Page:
New Contact Lens Material Could Lessen Risk Of Eye Infection
New materials that may extend the wear of contact lenses and lessen the risk of eye infection will be described by researchers from the University of California, Berkeley. (1999-03-23)

University of Utah hydrogel plays critical part in organ 'printing' study
A hydrogel developed by University of Utah medicinal chemist Glenn D. Prestwich, Ph.D., will play an integral role in a $5 million National Science Foundation-funded (NSF) study that includes a component for organ (2005-11-11)

A protecting umbrella against oxygen
In the development of fuel cells the effort of generations of scientist and engineers have led to efficient and stable catalysts based on noble metals. These catalysts have reached the required threshold in terms of performance for applications such as electric cars. However, the high costs of the scarce noble metals render their widespread application economically less viable. (2014-08-04)

Individualized cancer treatment targeting the tumor, not the whole body, a step closer
QUT researchers have developed a new 3-D printable hydrogel that opens the way to rapid, personalized cancer treatment by enabling multiple, simultaneous tests to find the correct therapy to target a particular tumor. (2016-03-21)

Hydrogel mimics human brain with memorizing and forgetting ability
Hokkaido University researchers have found a soft and wet material that can memorize, retrieve, and forget information, much like the human brain. They report their findings in the journal Proceedings of the National Academy of Sciences (PNAS). (2020-07-27)

UD-developed smart gels deliver medicine on demand
Researchers at the University of Delaware have developed a (2014-01-15)

Smart, self-healing hydrogels open far-reaching possibilities in medicine, engineering
University of California, San Diego bioengineers have developed a self-healing hydrogel that binds in seconds, as easily as Velcro, and forms a bond strong enough to withstand repeated stretching. The material has numerous potential applications, including medical sutures, targeted drug delivery, industrial sealants and self-healing plastics, a team of UC San Diego Jacobs School of Engineering researchers reported March 5 in the online early edition of the Proceedings of the National Academy of Sciences. (2012-03-05)

Patent issued for substance with medical benefits
A US patent has been awarded to a novel jelly-like substance developed by Kansas State University researchers. The substance, called a hydrogel, may be used for biomedical applications, ranging from cell culture and drug delivery to repairing and replacing tissue, organs and cartilage. (2014-11-04)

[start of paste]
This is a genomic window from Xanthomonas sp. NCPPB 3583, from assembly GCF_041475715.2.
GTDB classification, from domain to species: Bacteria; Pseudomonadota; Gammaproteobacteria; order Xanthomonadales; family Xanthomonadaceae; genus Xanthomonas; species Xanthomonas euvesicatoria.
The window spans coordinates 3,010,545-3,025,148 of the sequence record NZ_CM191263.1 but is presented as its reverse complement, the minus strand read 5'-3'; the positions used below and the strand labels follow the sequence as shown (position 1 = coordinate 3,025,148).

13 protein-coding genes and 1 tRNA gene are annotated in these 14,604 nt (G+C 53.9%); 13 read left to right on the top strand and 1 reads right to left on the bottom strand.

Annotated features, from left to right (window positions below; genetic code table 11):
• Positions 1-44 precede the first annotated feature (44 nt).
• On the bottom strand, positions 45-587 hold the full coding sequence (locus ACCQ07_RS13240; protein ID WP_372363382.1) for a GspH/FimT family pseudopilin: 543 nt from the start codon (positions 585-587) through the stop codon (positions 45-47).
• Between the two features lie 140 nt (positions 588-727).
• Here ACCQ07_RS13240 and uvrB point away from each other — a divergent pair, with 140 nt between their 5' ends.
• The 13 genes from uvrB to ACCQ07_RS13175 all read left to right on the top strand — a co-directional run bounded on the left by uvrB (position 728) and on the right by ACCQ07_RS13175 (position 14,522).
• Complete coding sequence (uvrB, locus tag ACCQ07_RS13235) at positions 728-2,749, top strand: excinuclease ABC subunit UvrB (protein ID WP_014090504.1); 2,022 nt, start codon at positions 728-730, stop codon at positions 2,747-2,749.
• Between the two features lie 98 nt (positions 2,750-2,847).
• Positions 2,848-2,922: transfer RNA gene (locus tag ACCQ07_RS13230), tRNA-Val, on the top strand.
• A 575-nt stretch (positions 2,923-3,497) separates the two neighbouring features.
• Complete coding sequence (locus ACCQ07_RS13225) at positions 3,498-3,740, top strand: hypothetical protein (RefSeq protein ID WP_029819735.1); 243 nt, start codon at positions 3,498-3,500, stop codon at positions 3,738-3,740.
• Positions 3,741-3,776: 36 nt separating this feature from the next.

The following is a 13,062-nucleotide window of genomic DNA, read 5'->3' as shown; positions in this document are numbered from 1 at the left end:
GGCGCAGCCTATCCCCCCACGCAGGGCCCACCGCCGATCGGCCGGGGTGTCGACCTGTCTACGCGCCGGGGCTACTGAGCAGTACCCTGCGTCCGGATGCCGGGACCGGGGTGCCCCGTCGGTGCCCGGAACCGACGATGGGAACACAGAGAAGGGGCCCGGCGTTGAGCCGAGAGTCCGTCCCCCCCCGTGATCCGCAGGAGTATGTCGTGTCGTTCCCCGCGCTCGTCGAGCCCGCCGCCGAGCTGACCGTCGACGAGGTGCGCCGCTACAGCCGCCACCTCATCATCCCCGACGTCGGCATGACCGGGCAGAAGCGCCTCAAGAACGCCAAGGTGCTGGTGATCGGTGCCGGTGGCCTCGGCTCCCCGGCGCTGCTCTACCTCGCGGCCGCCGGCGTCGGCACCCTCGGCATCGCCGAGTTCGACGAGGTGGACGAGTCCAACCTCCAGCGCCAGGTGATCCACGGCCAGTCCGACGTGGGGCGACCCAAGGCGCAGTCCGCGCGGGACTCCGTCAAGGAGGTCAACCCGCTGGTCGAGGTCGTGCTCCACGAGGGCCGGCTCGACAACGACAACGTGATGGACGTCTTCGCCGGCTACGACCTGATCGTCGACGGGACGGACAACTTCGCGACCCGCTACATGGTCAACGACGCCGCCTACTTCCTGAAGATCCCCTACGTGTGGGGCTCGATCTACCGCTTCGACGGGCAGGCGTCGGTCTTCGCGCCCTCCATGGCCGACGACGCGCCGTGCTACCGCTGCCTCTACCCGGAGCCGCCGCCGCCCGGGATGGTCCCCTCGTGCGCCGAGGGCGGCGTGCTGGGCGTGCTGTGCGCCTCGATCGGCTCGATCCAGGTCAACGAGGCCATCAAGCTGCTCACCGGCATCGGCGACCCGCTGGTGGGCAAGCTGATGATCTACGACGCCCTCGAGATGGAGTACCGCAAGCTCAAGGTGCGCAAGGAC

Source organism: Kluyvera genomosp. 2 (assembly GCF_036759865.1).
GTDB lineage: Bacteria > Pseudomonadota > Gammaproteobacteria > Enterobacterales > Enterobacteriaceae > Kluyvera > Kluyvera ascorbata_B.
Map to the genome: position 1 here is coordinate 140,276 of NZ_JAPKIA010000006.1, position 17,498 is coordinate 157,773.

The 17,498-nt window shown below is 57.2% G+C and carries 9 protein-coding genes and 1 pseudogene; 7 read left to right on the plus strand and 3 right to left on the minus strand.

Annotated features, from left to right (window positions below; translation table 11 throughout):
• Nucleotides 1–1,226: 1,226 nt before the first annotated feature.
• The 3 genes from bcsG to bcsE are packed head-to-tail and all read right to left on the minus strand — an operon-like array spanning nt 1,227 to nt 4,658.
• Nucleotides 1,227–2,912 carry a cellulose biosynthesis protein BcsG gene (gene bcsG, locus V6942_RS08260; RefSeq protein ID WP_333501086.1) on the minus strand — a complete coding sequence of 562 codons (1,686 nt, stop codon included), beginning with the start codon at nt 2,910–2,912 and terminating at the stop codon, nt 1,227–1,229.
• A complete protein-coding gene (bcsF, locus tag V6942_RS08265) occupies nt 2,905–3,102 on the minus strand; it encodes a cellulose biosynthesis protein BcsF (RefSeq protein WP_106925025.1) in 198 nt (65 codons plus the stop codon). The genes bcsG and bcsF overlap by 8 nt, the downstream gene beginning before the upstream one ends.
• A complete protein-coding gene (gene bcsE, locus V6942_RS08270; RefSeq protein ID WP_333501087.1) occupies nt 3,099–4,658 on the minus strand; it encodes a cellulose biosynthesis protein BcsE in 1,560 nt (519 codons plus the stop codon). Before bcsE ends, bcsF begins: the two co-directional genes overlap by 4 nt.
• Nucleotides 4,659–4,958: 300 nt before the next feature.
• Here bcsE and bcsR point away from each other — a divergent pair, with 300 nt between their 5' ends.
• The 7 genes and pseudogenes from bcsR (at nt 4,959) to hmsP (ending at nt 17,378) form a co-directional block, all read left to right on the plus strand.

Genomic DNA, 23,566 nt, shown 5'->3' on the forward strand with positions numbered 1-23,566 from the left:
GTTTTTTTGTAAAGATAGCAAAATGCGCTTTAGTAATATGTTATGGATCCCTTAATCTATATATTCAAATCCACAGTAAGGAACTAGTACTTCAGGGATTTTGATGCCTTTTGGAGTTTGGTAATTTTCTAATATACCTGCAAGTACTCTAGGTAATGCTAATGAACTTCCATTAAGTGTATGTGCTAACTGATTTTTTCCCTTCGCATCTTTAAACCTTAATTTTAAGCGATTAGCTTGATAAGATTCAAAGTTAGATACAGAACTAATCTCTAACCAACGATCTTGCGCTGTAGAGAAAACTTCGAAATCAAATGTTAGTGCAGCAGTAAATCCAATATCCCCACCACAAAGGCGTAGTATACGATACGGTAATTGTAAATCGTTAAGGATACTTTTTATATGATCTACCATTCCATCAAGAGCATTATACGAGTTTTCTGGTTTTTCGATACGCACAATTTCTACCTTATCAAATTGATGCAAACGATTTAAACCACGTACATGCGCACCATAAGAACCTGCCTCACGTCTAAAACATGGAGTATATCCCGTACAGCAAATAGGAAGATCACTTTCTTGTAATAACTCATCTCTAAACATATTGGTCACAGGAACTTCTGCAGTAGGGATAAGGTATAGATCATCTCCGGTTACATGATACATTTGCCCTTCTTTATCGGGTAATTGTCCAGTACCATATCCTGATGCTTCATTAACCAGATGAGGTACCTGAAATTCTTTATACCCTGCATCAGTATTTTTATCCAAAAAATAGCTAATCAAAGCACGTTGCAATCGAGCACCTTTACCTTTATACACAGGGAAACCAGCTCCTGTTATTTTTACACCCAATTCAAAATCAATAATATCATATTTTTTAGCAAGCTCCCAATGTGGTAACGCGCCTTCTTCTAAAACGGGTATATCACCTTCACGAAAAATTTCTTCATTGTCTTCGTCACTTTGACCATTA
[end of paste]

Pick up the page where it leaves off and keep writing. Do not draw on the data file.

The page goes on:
Method of accelerating the maturation of stem cells to form neurons discovered
Researchers at the University Medical Center of Johannes Gutenberg University Mainz (JGU) have developed a promising technique that will facilitate the differentiation of stem cells into neurons. (2017-10-25)

3D printed tissues and organs without the scaffolding
A research team led by Eben Alsberg, the Richard and Loan Hill Professor of Bioengineering and Orthopaedics at the University of Illinois at Chicago, has developed a process that enables 3D printing of biological tissues without scaffolds using 'ink' made up of only stem cells. (2019-06-17)

Researchers reduce expensive noble metals for fuel cell reactions
Washington State University researchers have developed a novel nanomaterial that could improve the performance and lower the costs of fuel cells by using fewer precious metals like platinum or palladium. (2016-08-22)

SUTD develops revolutionary reversible 4D printing with research collaborators
Researchers from SUTD worked with NTU to revolutionise 4D printing by making a 3D fabricated material change its shape and back again repeatedly without electrical components (2020-01-29)

Hydrogel promotes wound healing better than traditional bandages, gauzes
For explosion wounds as well as some incurred in disasters and accidents, severe hemorrhage is a leading cause of death. Hydrogel dressings, which have advanced in recent years, may help; they are good at promoting wound healing and can better meet the demands of different situations. Many are antibacterial, biodegradable, responsive, and injectable and can fill irregularly shaped wounds. In APL Bioengineering, researchers in China examine some of the recent advances. (2021-02-16)

Hydrogel superglue is 90 percent water
Engineers at MIT have developed a method to make synthetic, sticky hydrogel that is more than 90 percent water. The hydrogel, which is a transparent, rubber-like material, can adhere to surfaces such as glass, silicon, ceramics, aluminum, and titanium with a toughness comparable to the bond between tendon and cartilage on bone. (2015-11-09)